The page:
- Claim amount of tea production hampered due to fertilizer ban
- Saying decline in tea exports and foreign exchange earnings is inevitable
- Point tea exporters face issues in Japan, Taiwan and EU over MRLs
- Call for immediate corrective action
- Exchange rate volatility has caused loss of uncertainty for exporters, opportunity to increase market share globally
The Ceylon Tea Traders Association (CTTA) this week raised the red flag on policies negatively impacting production, adding that a drop in quality would lead to loss of global market share.
He reiterated that the government’s decision to ban the use of chemical fertilizers and agrochemicals from May 2021 seriously worried the tea industry.
âThe quantity offered at the weekly auction has shown signs of decreasing, while the quality characteristics have also registered a notable decrease,â CTTA President Jayantha Karunaratne said at the 127th General Assembly on Wednesday. annual (AGM) of the Association.
Collectively, the industry believes that the decision to ban the use of chemical fertilizers and agrochemicals has started to have a negative impact on the industry.
âCeylon teaâ is marketed worldwide for its unique characteristics in terms of blackness and flavor profile.
âAny decline in the quality of Ceylon tea will have serious consequences, where Sri Lanka’s market share in the world arena will drop. As a result, a decline in exports and foreign exchange earnings is inevitable, âhe warned.
The Colombo Tea Auction continues to maintain the highest average tea price compared to all other global auction centers. Colombo’s average tea sales from January to August are Rs. 618.80, compared to Rs. 622.67 in 2020. Tea exports total 187.6 million kg compared to 174.1 million kg in 2020, registering positive growth.
Karunaratne also said tea exporters to Japan, Taiwan and the EU are facing issues regarding maximum residue limits (MRLs). “The CTTA with all stakeholders proposed to introduce a system of communication between exporters and producers pending immediate corrective action,” he added.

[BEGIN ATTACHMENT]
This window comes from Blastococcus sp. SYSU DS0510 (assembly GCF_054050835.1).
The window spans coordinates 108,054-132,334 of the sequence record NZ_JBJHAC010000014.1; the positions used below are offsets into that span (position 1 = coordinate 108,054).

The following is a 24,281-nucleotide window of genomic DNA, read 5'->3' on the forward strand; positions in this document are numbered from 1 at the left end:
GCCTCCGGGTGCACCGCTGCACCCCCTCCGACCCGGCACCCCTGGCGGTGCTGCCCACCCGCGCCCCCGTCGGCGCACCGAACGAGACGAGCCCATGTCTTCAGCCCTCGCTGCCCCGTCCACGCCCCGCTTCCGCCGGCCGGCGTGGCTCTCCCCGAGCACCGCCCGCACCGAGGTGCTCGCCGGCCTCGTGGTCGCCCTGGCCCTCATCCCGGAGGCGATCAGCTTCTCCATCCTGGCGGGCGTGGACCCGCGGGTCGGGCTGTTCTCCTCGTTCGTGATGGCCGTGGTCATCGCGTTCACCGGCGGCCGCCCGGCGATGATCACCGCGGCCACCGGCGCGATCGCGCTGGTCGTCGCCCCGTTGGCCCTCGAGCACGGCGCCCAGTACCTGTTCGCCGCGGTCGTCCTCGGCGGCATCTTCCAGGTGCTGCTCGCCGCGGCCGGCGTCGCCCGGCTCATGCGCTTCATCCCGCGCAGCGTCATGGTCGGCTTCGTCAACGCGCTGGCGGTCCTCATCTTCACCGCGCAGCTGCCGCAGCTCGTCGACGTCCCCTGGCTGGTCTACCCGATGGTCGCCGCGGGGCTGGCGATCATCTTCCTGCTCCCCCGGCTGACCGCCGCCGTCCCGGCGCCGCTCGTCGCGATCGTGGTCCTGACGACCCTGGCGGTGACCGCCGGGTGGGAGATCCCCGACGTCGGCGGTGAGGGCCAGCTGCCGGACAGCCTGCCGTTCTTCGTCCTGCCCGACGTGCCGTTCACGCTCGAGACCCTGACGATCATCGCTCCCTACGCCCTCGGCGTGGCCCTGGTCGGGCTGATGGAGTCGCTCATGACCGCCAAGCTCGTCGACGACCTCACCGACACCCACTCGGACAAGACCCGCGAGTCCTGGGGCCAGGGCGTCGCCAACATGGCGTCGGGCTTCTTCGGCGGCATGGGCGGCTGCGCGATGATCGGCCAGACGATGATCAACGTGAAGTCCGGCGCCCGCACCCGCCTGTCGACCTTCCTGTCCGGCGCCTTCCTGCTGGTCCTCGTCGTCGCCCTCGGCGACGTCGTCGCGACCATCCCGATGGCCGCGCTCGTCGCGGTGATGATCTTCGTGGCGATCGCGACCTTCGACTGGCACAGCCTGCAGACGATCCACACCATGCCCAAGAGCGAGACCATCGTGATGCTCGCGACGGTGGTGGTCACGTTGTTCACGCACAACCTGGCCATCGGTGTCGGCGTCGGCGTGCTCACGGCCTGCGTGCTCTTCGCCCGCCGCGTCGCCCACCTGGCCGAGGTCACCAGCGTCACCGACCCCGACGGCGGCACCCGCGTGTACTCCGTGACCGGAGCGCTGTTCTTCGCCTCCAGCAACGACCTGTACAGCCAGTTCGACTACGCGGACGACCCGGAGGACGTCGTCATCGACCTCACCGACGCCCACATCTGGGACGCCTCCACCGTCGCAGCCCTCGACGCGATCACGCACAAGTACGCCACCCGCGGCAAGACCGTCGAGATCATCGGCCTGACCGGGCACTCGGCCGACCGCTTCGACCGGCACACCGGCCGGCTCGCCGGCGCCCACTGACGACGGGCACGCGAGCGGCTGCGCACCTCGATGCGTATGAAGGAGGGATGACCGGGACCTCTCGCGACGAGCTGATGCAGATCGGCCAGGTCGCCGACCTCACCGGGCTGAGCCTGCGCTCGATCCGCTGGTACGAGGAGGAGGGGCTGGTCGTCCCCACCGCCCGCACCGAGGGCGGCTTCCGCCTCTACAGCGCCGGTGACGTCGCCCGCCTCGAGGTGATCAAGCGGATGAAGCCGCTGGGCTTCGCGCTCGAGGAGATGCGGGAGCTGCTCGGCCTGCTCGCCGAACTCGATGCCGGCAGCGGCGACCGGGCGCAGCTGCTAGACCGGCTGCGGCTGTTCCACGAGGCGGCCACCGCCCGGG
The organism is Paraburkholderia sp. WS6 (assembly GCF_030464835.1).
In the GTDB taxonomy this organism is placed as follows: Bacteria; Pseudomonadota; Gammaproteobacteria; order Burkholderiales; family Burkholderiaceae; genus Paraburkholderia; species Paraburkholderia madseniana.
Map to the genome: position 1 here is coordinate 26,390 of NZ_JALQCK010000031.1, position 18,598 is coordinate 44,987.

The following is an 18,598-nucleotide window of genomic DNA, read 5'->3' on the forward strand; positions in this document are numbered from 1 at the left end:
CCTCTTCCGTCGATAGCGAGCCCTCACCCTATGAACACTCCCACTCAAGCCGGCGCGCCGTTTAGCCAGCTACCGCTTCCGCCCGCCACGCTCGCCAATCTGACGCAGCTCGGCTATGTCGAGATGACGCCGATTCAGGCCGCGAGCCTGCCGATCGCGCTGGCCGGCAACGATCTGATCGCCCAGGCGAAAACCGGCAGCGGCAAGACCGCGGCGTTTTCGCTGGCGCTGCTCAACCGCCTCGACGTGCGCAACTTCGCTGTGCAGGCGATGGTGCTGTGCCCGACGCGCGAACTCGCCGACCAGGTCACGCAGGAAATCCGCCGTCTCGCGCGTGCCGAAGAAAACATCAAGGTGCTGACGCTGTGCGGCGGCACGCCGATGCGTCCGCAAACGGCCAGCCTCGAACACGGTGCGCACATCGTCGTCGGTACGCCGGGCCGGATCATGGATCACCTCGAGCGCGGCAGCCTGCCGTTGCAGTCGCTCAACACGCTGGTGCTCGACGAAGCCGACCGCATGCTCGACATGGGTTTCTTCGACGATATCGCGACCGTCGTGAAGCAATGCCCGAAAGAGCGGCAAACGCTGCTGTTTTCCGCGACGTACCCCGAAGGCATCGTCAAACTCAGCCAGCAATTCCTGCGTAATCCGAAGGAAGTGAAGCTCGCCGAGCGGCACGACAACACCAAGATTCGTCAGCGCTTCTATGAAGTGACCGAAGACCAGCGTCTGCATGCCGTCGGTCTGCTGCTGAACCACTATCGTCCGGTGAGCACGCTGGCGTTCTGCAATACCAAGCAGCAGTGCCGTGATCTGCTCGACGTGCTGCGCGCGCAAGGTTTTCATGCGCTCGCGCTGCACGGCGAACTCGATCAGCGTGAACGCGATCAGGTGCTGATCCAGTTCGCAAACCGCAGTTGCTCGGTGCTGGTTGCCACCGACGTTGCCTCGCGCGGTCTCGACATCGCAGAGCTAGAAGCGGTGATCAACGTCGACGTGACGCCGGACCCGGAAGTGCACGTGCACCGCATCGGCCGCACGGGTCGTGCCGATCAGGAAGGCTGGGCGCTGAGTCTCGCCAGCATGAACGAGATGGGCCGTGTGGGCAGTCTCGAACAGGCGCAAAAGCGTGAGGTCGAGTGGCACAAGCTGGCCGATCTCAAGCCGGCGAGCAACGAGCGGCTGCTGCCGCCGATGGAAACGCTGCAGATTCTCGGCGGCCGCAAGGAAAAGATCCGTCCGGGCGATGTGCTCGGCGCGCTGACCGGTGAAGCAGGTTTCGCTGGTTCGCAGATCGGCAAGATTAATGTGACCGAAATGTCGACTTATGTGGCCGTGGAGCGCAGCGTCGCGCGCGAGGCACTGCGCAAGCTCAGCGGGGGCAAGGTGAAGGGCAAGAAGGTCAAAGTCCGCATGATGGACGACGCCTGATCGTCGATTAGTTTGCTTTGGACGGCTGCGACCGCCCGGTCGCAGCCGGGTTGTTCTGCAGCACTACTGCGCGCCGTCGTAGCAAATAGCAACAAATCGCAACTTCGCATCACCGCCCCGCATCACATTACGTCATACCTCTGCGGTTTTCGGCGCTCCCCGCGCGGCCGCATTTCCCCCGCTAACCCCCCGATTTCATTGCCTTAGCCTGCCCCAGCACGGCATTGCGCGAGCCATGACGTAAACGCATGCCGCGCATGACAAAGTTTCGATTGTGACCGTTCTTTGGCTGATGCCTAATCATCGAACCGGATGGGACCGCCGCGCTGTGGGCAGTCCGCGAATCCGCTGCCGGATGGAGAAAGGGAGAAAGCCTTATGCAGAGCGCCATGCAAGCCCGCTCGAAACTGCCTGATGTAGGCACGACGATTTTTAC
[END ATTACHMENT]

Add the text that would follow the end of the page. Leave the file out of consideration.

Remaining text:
High exchange rate volatility has caused uncertainty and losses for exporters and lost opportunities to increase their market share in international markets, he said, adding that the dollar rate quoted by commercial banks does not reflect the actual value.
âOne-off payments received by exporters are suspended by US intermediary banks. These payments are sometimes delayed by two to three weeks without any credit being given to the exporter, âhe said.
Karunarathne noted that some companies have ventured into new ventures, with new machinery, factory expansions, and market expansions with borrowed funds. The cash flow forecast has changed with the current circumstances due to the pandemic. “There should be initiatives and encouragement from the authorities for such projects to continue without being abandoned,” he said.
CTTA President also said that exporters are currently facing new challenges as major importing countries depreciated their currencies, capacity and freight rates in shortage of equipment on major trade routes increased by 400% at 500%.
He urged the authorities to provide better service in Colombo to attract more shipping companies in the long term.
âThe tea trade has resisted over the years and we will continue to be innovative while contributing to the country’s economy with increased export revenues,â Karunaratne stressed.